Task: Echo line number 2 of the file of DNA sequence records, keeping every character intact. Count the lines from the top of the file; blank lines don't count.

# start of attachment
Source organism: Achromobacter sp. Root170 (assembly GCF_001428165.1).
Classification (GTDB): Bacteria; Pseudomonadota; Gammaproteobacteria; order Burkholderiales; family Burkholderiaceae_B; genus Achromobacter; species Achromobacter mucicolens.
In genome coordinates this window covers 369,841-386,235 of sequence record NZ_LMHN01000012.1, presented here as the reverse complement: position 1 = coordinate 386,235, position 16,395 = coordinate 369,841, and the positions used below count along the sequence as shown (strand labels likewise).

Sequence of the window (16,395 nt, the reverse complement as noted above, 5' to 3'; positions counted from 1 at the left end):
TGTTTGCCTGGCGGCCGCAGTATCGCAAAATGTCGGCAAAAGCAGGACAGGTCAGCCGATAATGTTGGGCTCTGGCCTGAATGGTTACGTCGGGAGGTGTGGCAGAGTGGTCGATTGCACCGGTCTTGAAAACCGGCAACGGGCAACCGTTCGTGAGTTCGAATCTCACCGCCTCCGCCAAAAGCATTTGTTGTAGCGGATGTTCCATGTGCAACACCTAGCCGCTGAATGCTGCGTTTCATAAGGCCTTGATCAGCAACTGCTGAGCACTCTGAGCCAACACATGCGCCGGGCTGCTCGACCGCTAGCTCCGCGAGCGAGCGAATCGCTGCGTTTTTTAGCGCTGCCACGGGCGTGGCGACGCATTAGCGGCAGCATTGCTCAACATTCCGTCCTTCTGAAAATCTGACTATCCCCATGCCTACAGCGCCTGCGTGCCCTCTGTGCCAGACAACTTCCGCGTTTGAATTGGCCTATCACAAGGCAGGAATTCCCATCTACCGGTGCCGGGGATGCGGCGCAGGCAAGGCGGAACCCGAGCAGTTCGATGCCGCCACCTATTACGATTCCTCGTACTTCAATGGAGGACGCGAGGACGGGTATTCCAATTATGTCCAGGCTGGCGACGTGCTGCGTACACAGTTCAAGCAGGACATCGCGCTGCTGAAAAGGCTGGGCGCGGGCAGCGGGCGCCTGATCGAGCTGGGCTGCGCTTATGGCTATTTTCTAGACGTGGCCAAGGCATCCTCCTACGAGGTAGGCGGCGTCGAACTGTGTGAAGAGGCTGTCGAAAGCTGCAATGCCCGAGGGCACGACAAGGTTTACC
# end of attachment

Classification (GTDB): Bacteria; Pseudomonadota; Gammaproteobacteria; order Burkholderiales; family Burkholderiaceae_B; genus Achromobacter; species Achromobacter mucicolens.